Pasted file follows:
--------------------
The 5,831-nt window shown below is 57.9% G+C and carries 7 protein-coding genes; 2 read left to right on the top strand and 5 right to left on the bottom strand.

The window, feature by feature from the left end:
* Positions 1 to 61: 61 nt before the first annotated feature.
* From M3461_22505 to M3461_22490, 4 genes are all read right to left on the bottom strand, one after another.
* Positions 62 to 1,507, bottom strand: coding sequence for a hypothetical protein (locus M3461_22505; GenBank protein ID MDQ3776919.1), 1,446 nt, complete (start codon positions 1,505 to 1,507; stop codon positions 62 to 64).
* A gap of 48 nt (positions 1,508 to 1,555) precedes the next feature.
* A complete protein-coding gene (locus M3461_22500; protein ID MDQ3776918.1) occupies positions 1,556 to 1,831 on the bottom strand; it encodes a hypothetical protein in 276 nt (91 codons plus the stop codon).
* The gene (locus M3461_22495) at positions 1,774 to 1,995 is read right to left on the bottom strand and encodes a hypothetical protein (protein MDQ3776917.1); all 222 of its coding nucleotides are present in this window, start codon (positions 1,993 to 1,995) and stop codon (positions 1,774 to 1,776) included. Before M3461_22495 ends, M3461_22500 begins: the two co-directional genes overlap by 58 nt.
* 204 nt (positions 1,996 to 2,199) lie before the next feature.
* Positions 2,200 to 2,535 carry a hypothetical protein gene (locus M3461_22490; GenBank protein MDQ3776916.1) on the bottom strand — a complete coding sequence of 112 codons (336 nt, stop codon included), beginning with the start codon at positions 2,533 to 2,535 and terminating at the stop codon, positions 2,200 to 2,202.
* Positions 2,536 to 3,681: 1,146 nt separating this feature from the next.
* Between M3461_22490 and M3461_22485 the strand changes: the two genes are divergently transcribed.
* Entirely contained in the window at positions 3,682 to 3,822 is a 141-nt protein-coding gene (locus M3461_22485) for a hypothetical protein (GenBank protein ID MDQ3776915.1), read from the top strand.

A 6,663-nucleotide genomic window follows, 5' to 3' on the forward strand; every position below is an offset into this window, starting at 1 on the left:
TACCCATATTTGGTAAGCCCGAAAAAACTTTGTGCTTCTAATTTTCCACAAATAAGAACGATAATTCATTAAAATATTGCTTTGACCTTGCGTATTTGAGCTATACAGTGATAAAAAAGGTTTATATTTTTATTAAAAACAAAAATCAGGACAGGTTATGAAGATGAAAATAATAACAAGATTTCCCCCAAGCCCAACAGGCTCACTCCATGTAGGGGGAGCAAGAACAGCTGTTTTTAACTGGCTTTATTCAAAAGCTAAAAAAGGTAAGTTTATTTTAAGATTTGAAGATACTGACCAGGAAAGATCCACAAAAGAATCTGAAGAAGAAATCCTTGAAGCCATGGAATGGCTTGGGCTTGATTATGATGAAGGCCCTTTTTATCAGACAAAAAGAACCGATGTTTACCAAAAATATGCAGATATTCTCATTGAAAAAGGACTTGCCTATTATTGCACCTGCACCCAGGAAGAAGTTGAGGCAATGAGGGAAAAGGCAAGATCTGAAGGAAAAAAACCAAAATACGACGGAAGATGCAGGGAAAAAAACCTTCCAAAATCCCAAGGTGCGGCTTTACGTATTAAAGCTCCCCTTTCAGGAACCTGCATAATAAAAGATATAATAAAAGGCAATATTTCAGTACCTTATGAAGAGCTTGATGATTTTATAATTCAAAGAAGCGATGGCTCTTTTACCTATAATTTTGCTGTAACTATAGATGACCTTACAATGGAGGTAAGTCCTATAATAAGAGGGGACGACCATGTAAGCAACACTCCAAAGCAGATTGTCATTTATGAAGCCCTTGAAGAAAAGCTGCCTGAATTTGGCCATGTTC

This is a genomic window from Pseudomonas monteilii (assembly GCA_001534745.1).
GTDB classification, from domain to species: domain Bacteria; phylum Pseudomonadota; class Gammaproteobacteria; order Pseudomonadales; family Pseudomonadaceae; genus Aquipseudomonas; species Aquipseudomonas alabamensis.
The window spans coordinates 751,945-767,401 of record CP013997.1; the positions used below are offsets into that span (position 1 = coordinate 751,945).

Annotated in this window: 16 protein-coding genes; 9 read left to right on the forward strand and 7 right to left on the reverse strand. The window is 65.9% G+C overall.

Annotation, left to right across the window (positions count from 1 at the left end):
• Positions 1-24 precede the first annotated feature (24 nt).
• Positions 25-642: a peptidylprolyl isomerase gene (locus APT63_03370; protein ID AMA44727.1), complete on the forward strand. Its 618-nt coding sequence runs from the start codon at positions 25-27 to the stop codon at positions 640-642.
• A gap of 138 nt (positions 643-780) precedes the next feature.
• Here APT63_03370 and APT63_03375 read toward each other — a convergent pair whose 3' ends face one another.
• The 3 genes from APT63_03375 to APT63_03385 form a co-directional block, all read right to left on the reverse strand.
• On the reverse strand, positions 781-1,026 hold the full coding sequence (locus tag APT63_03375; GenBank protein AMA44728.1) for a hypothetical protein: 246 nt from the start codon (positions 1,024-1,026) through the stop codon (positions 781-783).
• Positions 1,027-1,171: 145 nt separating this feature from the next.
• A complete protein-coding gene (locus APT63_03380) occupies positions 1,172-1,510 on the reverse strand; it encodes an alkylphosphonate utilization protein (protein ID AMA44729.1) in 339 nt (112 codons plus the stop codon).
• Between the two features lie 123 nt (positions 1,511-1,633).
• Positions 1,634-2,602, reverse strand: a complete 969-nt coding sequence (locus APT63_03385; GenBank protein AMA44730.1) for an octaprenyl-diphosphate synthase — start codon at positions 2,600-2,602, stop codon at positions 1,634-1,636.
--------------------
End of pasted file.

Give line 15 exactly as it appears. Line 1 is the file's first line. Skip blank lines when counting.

TACCCATATTTGGTAAGCCCGAAAAAACTTTGTGCTTCTAATTTTCCACAAATAAGAACGATAATTCATTAAAATATTGCTTTGACCTTGCGTATTTGAGCTATACAGTGATAAAAAAGGTTTATATTTTTATTAAAAACAAAAATCAGGACAGGTTATGAAGATGAAAATAATAACAAGATTTCCCCCAAGCCCAACAGGCTCACTCCATGTAGGGGGAGCAAGAACAGCTGTTTTTAACTGGCTTTATTCAAAAGCTAAAAAAGGTAAGTTTATTTTAAGATTTGAAGATACTGACCAGGAAAGATCCACAAAAGAATCTGAAGAAGAAATCCTTGAAGCCATGGAATGGCTTGGGCTTGATTATGATGAAGGCCCTTTTTATCAGACAAAAAGAACCGATGTTTACCAAAAATATGCAGATATTCTCATTGAAAAAGGACTTGCCTATTATTGCACCTGCACCCAGGAAGAAGTTGAGGCAATGAGGGAAAAGGCAAGATCTGAAGGAAAAAAACCAAAATACGACGGAAGATGCAGGGAAAAAAACCTTCCAAAATCCCAAGGTGCGGCTTTACGTATTAAAGCTCCCCTTTCAGGAACCTGCATAATAAAAGATATAATAAAAGGCAATATTTCAGTACCTTATGAAGAGCTTGATGATTTTATAATTCAAAGAAGCGATGGCTCTTTTACCTATAATTTTGCTGTAACTATAGATGACCTTACAATGGAGGTAAGTCCTATAATAAGAGGGGACGACCATGTAAGCAACACTCCAAAGCAGATTGTCATTTATGAAGCCCTTGAAGAAAAGCTGCCTGAATTTGGCCATGTTC